On the evening of the third day the sentinels stationed on the border of the forest informed Badrul Beg that far off in the puszta a long line of dust could be seen, as if hundreds and hundreds of waggons were coming along one after another.
“It is they!”
Badrul Beg mounted to the top of a hillock, that he might see for himself—perchance he was the enormous giant whose misty form had first appeared in the sky, with the quiver on his shoulder and the peaked turban on his head.
“It is they! Only let them come nearer! Nobody can warn them of their danger—nobody!”
But suddenly the approaching line of dust stops, remains stationary for some moments, and then suddenly begins to start off sideways, and, so far from slowly creeping on nearer, darts aside among the hedges with dart-like rapidity.
Badrul Beg looked furiously around him. “Which of you can have betrayed us to them?” he cried.
As if suddenly answering his question, the whole forest fell a-soughing. The tall, slim birch trees began to rustle and shiver; a frightful hurricane had arisen over the plain, howling and roaring, and enveloping the whole firmament with clouds of yellow dust.
Badrul was not used to fear the tempest—Kuczuk Pasha did not allow him to.
“Forward with your lances!” he cried to his horsemen. “Split the tempest with the points of them! After those fugitives! Out upon the open plain!”
Hah! but out on the plain there it was another Master who commanded now. In the midst of the open country, midway between pursuers and pursued, came scudding along the bride of the tempest, the wild whirlwind, that slim fairy who dances so majestically right over the smooth plain with her comet-like head among the clouds, as if her scattered locks were floating there, while her legs, like spindles, were twirling in the dust. She sways to the left, curtseying with her slim body, and throwing back her defiant head ever higher and higher. Woe to all frail and perishable creatures who come in her way, for she will tear them to pieces and scatter them abroad. The roofs of houses, haystacks, prominent trees, if once they are caught in the savage sweep of her garment, she hurls up to the sky, and then dashes to the earth again with furious caprice. After her, murmuring and growling, comes her angry bridegroom—the thunderstorm—who pursues his defiant bride with a fiery whip in his hand; with his whip he will scourge her if he catches her. Ah! the love of the elemental spirits is terrible.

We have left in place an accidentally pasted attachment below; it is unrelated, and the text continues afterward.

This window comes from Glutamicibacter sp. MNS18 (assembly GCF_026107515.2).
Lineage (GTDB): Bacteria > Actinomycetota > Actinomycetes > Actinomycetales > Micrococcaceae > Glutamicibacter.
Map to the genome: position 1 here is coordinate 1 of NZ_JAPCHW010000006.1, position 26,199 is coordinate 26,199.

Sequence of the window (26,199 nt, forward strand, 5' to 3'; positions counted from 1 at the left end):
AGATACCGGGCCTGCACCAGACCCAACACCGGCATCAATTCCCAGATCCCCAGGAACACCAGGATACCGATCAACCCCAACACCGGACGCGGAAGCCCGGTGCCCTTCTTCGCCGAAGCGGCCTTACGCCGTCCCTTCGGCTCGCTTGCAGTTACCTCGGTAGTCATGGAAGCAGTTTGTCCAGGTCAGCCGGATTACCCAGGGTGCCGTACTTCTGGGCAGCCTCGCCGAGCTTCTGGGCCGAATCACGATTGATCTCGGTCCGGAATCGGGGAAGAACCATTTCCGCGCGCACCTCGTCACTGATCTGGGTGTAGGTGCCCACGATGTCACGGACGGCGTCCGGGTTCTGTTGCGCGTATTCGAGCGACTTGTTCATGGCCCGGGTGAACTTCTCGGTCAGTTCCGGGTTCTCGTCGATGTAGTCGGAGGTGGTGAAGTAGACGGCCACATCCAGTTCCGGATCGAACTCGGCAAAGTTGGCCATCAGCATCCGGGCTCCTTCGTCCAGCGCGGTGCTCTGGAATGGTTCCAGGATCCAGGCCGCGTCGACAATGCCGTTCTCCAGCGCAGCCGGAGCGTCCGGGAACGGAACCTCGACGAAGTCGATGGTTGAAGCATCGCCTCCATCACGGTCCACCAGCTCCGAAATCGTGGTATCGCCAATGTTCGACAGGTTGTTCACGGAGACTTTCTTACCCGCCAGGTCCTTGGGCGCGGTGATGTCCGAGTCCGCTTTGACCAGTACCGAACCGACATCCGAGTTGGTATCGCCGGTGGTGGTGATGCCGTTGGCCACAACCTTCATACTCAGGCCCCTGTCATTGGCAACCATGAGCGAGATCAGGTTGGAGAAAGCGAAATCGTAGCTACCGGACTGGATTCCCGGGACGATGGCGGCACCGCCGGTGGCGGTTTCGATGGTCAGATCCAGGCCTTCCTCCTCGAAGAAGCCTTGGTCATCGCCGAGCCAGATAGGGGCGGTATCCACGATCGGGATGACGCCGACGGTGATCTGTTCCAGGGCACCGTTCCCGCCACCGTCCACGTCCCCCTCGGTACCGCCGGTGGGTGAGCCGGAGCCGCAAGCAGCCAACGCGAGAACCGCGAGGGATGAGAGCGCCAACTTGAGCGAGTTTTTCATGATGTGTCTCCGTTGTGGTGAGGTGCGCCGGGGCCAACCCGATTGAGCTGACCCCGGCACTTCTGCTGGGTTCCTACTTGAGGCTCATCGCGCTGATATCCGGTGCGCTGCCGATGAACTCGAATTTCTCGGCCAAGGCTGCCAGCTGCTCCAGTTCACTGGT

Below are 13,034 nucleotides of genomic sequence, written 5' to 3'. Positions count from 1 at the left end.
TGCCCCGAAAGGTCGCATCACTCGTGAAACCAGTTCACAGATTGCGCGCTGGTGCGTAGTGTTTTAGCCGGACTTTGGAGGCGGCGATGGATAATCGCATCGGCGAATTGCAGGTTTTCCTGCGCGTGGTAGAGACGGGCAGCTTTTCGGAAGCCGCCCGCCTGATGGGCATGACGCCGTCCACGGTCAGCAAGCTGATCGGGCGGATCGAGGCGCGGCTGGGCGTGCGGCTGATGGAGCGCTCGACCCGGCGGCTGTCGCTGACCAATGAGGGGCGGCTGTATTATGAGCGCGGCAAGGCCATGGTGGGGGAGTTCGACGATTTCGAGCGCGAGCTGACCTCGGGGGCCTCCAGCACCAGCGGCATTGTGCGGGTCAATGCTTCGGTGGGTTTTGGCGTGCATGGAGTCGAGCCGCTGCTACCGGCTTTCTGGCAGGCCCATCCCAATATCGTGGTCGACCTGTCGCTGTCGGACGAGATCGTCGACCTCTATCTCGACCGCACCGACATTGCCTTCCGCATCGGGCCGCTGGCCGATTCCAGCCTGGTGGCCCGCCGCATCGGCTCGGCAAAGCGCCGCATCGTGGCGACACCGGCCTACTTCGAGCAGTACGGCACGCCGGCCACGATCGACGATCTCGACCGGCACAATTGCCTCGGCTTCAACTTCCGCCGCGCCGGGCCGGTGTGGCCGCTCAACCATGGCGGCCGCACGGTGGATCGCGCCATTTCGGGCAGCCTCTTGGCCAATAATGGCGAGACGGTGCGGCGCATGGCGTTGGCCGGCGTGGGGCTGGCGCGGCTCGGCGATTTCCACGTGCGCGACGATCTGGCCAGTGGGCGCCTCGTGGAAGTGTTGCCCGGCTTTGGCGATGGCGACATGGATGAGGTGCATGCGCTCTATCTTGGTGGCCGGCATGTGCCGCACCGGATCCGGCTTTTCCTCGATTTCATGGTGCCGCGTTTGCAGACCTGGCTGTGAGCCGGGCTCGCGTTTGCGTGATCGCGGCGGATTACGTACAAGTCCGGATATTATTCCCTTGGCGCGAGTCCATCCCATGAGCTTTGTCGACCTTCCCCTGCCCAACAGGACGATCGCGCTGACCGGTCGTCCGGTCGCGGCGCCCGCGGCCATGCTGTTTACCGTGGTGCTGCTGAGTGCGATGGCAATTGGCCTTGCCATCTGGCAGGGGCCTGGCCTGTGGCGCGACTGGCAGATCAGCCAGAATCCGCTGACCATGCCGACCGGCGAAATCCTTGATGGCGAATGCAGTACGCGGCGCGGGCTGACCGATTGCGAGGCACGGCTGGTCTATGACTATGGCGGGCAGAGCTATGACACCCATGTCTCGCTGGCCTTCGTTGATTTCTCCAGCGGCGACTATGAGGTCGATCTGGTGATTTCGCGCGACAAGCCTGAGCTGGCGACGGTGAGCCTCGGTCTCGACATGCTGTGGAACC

The whirlwind in an instant enveloped the band of Badrul Beg in such a cloud of dust that nobody knew from thenceforth whether he were going backwards or forwards. The air was darkened. One horseman could not see his next fellow for the whirling dust, in whose murkiness he could not even distinguish the lightning flashes, he could only hear the approaching thunder as it rolled along the sky, shook the earth, and silenced the savage howl of the tempest.
Badrul Beg’s charger reared beneath him, the wind took the turban from his head and tore the pennant from his lance.
“Ah, thou god—thou God of the Magyars!” thundered the Moor, shaking his fist at the sky. “Thou hast taken the part of Thine own people, but for all that Thou shalt not save them from me!”
At the very moment when the presumptuous wretch uttered this blasphemy, a stony substance smote his shoulder, so that his arm hung down benumbed at his side.
What was that?
Nothing but a large piece of ice, coming before the rest by way of warning. Immediately afterwards heaven discharged, as from slings, its rattling, clattering stones, jagged lumps of ice came plunging down from the sky. Some of them were like birds’ eggs, others like transparent nuts, others like the heads of spiked clubs, ten little pieces all glued together, with a murderous lump in the middle of a pound’s weight. The lightning flashed incessantly, sending its messages from one quarter of the heavens to the other, the ice-flogged earth in the distant plain gave forth a sound as if it were about to collapse beneath the falling sky.
“Allah Kerim! Allah Akbar!” exclaimed the freebooters, vainly flying from the pursuant hailstones, which smote them down from every side with frightful velocity. The neighing of the tortured and terrified horses made the din still more terrible, and the boldest were dismayed by the sweeping lightning flashes which plunged down among them with fiery heads, illuminating the dense body of hail which seemed to have dissolved into millions of diamonds and silver bullets in its descent from above.